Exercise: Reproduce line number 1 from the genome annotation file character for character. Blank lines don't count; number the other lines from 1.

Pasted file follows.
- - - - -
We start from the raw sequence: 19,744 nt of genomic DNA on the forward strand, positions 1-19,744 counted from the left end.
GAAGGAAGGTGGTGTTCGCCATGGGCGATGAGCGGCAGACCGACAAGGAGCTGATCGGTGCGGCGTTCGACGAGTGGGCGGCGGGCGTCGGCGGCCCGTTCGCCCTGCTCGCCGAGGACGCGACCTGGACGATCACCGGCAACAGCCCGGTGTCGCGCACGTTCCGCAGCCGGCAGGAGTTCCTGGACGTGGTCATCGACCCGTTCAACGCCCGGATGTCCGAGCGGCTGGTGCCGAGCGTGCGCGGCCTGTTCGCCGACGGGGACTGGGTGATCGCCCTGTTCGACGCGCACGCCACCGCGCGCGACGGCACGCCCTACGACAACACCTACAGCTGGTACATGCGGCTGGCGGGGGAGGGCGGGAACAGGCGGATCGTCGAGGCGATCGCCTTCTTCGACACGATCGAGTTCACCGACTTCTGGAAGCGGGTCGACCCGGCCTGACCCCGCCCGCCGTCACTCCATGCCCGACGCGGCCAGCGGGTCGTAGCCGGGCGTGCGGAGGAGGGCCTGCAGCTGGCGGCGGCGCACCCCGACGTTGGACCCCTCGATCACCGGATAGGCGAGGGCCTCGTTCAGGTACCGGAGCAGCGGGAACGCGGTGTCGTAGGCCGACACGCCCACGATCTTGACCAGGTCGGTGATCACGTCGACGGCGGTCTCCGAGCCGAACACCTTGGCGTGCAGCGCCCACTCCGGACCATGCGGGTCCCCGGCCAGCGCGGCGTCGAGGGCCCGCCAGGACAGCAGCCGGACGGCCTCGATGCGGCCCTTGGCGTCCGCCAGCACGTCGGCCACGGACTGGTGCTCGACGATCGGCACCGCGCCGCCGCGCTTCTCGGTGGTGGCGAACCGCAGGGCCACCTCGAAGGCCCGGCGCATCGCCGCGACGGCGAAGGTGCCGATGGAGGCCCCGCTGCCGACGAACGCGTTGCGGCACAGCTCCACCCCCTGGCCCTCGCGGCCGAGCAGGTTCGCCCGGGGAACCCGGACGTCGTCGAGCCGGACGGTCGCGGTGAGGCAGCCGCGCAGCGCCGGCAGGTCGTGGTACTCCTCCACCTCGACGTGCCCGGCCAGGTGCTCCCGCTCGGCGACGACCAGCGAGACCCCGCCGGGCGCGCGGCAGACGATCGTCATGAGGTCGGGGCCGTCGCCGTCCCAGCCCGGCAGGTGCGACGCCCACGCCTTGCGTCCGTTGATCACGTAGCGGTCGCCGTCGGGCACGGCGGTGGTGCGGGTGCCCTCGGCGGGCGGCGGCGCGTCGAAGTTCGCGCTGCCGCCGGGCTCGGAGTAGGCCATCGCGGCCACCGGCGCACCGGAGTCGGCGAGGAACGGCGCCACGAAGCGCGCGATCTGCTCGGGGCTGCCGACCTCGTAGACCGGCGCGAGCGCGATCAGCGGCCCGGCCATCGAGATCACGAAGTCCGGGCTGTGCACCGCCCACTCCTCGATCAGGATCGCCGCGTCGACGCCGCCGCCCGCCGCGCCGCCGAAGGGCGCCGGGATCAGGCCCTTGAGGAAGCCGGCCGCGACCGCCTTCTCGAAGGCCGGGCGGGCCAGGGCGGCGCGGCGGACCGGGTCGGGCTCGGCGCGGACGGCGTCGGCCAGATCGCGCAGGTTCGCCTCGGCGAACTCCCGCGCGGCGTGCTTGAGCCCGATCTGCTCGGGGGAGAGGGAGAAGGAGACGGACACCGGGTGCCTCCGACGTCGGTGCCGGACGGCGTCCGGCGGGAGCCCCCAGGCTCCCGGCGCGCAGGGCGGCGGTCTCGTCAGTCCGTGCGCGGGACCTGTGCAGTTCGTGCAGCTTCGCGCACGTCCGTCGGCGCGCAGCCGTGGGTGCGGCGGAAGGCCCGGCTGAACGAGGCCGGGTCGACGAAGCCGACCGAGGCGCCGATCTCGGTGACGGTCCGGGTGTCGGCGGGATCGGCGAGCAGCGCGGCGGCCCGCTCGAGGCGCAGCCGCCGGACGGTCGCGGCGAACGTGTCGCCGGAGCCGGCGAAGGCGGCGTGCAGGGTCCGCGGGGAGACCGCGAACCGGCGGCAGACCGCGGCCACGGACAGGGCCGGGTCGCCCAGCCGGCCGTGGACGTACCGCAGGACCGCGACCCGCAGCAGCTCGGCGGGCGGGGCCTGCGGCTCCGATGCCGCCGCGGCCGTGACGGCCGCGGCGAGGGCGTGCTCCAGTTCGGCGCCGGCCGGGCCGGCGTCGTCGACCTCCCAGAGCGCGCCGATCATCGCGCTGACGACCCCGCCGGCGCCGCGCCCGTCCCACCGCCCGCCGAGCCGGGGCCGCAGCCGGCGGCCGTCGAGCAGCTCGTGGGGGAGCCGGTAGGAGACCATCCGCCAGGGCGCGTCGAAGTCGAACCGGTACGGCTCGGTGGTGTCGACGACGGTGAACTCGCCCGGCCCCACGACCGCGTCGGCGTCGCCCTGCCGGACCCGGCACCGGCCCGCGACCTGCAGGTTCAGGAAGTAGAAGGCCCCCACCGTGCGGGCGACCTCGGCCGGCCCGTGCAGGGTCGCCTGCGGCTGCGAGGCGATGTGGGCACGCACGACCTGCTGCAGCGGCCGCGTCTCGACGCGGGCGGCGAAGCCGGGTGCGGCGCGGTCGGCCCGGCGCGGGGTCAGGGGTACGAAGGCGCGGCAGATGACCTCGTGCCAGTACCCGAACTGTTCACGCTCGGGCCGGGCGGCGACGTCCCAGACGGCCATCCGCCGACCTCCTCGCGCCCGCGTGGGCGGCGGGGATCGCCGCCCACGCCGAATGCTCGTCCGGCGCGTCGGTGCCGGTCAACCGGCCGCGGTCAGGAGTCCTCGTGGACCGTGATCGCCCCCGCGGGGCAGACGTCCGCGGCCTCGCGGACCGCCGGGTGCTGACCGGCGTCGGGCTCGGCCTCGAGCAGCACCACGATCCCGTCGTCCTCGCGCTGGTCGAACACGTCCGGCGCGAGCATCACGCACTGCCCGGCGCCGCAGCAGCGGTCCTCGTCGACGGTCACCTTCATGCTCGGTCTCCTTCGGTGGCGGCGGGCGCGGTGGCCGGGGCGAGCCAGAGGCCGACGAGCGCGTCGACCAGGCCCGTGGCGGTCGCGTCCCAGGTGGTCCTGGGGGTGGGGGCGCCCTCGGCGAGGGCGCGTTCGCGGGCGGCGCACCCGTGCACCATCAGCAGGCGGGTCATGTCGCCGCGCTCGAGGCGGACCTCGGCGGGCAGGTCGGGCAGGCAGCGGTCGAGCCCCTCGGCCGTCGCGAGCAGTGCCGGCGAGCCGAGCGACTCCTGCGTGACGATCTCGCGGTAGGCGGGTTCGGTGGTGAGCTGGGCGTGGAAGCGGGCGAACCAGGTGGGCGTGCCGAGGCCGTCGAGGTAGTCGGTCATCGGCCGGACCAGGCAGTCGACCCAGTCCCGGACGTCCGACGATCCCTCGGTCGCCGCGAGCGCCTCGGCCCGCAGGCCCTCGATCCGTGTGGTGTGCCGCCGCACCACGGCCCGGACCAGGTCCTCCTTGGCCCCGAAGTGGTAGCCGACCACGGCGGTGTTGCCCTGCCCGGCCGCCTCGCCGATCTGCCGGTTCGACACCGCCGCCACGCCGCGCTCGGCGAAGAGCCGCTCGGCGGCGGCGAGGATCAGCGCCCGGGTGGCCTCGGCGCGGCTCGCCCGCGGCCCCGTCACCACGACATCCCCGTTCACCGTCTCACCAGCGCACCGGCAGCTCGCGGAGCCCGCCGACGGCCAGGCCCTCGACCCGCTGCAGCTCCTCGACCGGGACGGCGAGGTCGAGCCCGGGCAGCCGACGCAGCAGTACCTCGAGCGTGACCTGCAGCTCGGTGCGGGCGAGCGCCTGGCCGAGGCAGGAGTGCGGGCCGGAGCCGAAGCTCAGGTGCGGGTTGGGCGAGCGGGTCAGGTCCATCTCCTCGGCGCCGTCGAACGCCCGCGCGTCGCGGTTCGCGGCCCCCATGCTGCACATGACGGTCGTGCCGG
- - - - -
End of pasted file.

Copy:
We start from the raw sequence: 19,744 nt of genomic DNA on the forward strand, positions 1-19,744 counted from the left end.